Below I have tried to briefly list a few clues for those who study the Italian language. I hope it will help them clarify some of the doubts and difficulties they may encounter during the learning process.
Europe, or rather what is left of it, seems to have reached a live-or-die situation. It was pushed into it from both within and without, and the two are connected. From inside, it is smitten by the radicalization of its Muslim inhabitants and the loss of the core structures of its society: the family, marriage, the Christian faith, and all the values based on those things.
U TIÉMPE DU RÈLLÒGGE ME FA VÍVE: vússe stu cuórpe da mètín’a sére. Quànne me férme súle, cu pènziére, è sèmbe ‘n àtu Tiémpe che me véve. Dèmàne rèchèmènze cu pèssate. Squèrdàte sònn’i suónne ch’è sènnàte?
Lucia Petrucci, a 26-year-old illustrator born in Fabriano—a medieval little town famous its celebrated paper mills – left Italy to move to Australia two years ago when she decided to follow her boyfriend. She had no idea that her life would change for the better but, as it turned out, this country gave her the opportunity to harness her peculiar talent.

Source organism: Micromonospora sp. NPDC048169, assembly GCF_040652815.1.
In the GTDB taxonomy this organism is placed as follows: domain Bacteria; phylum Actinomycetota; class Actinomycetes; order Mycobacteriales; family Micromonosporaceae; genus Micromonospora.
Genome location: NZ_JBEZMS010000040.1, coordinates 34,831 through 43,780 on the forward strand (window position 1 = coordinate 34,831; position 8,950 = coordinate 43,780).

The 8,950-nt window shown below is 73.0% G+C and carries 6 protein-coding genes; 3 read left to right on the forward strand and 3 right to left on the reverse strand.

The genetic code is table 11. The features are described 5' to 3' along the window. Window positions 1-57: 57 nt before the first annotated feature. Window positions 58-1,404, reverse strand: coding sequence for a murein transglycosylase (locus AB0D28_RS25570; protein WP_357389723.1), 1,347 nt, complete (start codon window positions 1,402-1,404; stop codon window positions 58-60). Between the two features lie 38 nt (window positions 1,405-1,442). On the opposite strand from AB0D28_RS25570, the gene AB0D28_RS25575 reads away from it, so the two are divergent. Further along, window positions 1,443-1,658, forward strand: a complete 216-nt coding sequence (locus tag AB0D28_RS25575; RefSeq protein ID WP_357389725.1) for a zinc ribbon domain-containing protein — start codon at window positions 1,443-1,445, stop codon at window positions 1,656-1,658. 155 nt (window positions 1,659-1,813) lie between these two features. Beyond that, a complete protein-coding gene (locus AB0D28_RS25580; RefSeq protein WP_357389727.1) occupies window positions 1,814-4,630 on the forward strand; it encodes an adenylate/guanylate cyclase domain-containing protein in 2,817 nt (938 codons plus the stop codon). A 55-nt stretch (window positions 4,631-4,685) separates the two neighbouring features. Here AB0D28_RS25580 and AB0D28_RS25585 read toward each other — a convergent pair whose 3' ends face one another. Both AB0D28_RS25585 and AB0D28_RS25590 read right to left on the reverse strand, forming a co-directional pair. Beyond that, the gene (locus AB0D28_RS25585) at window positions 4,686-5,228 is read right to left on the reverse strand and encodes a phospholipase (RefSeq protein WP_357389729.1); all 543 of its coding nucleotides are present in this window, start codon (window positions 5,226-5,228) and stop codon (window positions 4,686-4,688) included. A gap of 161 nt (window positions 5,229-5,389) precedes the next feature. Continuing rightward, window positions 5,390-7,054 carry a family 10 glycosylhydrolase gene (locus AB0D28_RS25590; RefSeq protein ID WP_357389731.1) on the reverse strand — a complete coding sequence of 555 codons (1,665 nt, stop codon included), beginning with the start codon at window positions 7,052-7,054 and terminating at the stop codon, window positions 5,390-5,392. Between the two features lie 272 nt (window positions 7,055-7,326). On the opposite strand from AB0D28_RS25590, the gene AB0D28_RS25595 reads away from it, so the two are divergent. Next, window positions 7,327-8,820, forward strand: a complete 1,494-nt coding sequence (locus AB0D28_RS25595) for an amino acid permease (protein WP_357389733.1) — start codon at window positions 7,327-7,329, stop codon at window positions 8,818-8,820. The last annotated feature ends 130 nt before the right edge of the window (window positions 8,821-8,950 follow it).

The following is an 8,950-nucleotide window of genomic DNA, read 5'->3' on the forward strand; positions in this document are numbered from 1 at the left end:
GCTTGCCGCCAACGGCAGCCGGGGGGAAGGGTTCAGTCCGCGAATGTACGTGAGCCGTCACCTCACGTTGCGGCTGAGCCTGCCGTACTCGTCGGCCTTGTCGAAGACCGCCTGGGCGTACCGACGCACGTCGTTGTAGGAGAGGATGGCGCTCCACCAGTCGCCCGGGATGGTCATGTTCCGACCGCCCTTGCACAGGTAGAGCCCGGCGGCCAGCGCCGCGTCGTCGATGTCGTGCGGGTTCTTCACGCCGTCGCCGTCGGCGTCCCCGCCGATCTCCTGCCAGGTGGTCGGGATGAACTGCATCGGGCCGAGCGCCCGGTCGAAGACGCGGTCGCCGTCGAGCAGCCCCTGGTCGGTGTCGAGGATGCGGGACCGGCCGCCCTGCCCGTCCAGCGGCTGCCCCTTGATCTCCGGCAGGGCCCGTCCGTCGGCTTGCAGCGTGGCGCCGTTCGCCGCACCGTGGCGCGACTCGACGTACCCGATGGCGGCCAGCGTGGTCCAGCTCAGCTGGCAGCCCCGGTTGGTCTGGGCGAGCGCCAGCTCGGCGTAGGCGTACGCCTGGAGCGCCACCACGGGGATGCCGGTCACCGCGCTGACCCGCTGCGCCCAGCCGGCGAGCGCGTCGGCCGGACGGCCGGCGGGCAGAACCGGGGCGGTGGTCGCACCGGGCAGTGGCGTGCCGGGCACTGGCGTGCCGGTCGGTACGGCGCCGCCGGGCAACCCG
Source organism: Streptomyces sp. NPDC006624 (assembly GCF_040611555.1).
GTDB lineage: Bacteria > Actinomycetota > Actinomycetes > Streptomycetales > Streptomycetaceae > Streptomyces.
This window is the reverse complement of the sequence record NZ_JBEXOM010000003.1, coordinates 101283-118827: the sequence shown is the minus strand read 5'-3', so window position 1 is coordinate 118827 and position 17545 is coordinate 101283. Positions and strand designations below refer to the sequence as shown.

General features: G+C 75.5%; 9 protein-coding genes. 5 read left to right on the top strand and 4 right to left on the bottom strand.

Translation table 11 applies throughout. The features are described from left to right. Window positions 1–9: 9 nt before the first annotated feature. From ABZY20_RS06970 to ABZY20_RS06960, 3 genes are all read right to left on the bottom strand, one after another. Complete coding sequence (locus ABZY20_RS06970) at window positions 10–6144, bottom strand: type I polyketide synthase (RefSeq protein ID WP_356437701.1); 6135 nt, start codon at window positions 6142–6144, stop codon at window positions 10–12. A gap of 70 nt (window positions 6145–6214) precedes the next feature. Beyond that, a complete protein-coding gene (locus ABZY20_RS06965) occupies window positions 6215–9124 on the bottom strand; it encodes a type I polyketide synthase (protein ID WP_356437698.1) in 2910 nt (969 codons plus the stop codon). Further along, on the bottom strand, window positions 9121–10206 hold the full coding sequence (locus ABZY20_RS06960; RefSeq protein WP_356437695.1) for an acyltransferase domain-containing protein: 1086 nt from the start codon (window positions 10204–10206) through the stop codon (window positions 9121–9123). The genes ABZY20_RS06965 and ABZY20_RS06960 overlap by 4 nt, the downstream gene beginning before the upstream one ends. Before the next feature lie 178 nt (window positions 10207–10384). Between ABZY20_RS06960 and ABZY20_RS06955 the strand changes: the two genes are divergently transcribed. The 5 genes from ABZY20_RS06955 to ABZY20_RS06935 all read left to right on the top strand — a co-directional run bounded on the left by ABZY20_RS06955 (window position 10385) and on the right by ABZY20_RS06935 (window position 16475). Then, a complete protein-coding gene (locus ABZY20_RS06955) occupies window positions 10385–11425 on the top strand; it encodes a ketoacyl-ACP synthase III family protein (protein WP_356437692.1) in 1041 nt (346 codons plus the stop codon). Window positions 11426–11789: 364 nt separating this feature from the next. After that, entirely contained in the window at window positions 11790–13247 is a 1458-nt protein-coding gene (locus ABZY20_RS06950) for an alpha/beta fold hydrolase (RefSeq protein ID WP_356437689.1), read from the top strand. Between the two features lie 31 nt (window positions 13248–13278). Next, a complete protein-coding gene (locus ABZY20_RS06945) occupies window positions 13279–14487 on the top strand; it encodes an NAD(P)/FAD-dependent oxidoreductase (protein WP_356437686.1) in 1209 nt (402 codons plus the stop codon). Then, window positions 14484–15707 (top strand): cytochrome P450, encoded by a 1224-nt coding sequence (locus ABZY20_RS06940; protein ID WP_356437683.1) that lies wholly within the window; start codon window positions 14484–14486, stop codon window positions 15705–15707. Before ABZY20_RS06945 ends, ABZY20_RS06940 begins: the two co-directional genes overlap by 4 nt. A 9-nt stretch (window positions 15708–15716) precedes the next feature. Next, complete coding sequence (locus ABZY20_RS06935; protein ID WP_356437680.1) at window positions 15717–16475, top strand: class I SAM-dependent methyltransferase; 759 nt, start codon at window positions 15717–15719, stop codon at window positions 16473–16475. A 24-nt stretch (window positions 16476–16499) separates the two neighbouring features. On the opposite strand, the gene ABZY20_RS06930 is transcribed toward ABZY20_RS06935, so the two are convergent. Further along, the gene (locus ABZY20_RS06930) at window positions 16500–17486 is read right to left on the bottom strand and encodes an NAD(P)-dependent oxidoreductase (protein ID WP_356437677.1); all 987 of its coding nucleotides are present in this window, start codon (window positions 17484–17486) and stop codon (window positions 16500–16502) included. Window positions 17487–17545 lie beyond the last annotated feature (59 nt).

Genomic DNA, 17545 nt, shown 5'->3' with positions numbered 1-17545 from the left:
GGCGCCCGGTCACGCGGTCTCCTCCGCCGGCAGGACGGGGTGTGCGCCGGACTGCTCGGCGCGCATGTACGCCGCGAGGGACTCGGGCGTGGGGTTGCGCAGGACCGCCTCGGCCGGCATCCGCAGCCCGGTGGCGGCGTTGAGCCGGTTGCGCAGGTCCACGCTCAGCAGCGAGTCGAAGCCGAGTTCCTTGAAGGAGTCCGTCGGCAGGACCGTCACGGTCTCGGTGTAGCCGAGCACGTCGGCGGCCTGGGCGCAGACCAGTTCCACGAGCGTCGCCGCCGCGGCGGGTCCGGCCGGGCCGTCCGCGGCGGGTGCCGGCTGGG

When my Italian husband first told me that spring in Italy began on the 21st of March rather than the 1st, I thought he was joking. “Oh really?” I exclaimed sarcastically. “And what date does summer begin on then, the 8th of June?”.
June 2nd is the day when we remember and celebrate the powerful choice, which the Italian people made through a referendum, establishing our new form of government. Such an historical step was taken just after coming out of a tragic war, a repressive dictatorship and a foreign occupation.
Migration has always occurred in human history as a result of what can be described as either a ‘push’ or ‘pull’ movement of people. If one considers the great shifts to or from the Western world, the first happened across the 4th and 5th century after Christ and it was a ‘push’, with hordes of people invading the Roman Empire and eventually causing its fall.